The overarching theme of the Obama Presidency, and the subtitle title of my third book,“A Constitutional History of the United States: 2009-2016,” is Gridlock and Executive Power. Congress won’t do what the President wants, so the President uses executive action to accomplish what he originally wanted to Congress to do. This theme will be especially poignant in his final year in office, where he controls neither house of Congress, and all eyes are already focused on his replacement. In an email to supporters, Obama recently wrote “I’ve got 12 months left to squeeze every ounce of change I can while I’m still in office. And that’s what I intend to do.”
Multiple media outlets have reported that within the next week, the President will sign a series of executive orders concerning gun control. His rationale for signing them is the same for all of his other executive actions. People want something done, Congress won’t do it, so I can’t sit around doing nothing.
The WSJ reports today:
Facing stiff resistance to gun-control legislation in Congress, Mr. Obama has signaled that he plans to act on his own. The president has directed administration officials to explore any steps he could take on guns without lawmakers’ help, and he said in his weekly address that he would sit down with Ms. Lynch on Monday “to discuss our options.”
“I get too many letters from parents, and teachers, and kids to sit around and do nothing,” Mr. Obama said in the address, which was released Friday morning. …
“We know that we can’t stop every act of violence. But what if we tried to stop even one?” Mr. Obama said. “What if Congress did something—anything—to protect our kids from gun violence?”
Obama said he wants his team to find every conceivable legal authority to justify these actions.
White House spokesman Eric Schultz said Mr. Obama asked his team to “scrub existing legal authorities” and assess actions that could be taken administratively.
“The president has made clear he’s not satisfied with where we are and expects that work to be completed soon,” Mr. Schultz said.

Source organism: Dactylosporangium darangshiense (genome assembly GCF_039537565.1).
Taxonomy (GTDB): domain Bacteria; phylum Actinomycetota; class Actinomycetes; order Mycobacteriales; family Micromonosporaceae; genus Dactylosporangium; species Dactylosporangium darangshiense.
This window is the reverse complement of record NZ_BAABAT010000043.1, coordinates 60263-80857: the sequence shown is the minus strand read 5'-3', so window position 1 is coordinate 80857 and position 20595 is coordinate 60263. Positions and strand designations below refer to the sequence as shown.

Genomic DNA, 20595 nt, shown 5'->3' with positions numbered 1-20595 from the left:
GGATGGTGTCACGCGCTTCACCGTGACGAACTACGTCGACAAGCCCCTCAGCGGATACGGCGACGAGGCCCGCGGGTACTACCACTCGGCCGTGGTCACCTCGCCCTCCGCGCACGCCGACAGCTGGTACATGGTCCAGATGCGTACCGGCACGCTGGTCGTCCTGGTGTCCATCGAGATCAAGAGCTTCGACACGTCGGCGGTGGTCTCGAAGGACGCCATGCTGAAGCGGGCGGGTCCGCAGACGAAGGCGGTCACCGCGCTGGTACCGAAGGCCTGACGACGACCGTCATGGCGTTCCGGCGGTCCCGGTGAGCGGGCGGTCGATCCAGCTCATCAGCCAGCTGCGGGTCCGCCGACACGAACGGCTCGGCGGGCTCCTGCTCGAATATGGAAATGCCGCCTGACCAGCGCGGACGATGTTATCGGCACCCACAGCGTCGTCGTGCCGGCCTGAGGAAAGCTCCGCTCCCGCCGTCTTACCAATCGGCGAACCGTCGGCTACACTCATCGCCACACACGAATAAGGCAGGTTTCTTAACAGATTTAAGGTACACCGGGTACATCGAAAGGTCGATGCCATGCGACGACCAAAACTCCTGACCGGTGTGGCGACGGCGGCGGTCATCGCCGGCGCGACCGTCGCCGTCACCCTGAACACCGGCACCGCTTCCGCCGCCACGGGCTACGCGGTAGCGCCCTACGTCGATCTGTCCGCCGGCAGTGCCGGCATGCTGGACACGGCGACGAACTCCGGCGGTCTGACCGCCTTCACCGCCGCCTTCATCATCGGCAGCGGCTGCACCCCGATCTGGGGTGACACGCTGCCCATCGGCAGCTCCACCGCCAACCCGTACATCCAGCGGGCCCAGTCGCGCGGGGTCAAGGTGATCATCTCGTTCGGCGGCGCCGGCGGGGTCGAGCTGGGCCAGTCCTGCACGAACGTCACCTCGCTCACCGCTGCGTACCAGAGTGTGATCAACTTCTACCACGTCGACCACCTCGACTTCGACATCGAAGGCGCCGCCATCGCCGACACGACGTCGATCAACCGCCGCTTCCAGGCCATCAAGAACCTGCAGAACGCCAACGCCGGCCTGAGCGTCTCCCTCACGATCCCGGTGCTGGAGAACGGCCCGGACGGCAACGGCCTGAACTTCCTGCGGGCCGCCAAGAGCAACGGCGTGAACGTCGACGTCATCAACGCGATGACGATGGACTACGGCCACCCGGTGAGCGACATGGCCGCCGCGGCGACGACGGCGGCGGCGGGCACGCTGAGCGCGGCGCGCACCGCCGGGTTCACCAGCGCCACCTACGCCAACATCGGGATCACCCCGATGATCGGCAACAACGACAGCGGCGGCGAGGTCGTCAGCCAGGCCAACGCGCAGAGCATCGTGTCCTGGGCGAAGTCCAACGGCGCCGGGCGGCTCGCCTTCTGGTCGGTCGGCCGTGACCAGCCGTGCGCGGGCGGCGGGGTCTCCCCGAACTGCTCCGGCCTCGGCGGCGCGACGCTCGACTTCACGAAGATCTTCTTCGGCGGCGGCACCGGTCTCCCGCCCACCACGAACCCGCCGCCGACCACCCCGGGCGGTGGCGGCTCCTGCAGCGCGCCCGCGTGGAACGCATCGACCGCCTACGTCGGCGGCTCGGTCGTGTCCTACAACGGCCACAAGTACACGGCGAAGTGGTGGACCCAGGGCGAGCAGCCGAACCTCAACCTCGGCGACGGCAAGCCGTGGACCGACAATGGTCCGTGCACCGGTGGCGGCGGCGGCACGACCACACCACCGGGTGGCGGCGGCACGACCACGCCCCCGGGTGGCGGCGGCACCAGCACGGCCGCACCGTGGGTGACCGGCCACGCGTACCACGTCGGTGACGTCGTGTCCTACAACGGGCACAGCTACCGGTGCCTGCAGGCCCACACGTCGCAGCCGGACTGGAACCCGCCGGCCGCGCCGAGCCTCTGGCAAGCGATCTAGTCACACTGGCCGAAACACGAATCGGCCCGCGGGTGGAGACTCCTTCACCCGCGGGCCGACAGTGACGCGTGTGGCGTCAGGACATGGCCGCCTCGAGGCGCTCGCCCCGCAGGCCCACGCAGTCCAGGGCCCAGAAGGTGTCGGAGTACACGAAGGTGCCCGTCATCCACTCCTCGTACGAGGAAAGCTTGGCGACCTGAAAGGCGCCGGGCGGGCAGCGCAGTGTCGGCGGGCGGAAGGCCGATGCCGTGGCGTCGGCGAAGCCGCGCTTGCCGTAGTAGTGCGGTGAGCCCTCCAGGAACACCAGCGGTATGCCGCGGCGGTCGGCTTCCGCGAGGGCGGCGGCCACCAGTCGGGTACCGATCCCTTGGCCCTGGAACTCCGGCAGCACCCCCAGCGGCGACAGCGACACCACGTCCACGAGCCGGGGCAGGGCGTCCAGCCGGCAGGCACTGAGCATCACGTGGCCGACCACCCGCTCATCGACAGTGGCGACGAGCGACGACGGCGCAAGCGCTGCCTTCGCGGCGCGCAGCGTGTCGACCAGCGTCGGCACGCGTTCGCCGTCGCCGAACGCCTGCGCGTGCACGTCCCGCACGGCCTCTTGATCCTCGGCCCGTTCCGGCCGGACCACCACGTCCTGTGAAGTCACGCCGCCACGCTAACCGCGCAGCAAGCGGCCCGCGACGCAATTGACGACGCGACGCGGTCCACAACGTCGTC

The President used similar language in 2014 to describe his approach to locating legal authorities for his executive action on immigration:
“In the face of that kind of dysfunction, what I can do is scour our authorities to try to make progress.
If our experience with Obama executive branch lawyers tells us anything, with respect to domestic, statutory issues–where Congress could (theoretically) override the President–the authorities stretch as far as they wish.
So what does the President have in mind for this latest batch of executive action?
The Center for American Progress, which has close ties to the White House, released a report in October detailing options for strengthening those regulations and redefining what it means to be engaged in the business of dealing in firearms. Everytown for Gun Safety, the group led by former New York City Mayor Michael Bloomberg, released its own report on this subject in November and made several recommendations to the White House, including urging that a numerical barrier be set for the number of annual sales permissible as an individual seller.
“Under current law, the dividing line between the professional gun sellers and everyone else is unnecessarily vague,” said Ted Alcorn, the research director for Everytown.
The president met in November with Mr. Bloomberg and John Feinblatt, president of Everytown, to discuss potential executive actions Mr. Obama could pursue.
I discussed a letter signed by a number of prominent law professors, including Adam Winkler and others here. My last sentence sums up the issue well enough:
In any event, these sort of 11th-hour executive orders will very likely be tied up in litigation until well after January 20, 2017. (This is no doubt what gives the White House serious pause). At that time, another President can rescind these orders on his first day in office, and dismiss any pending indictments.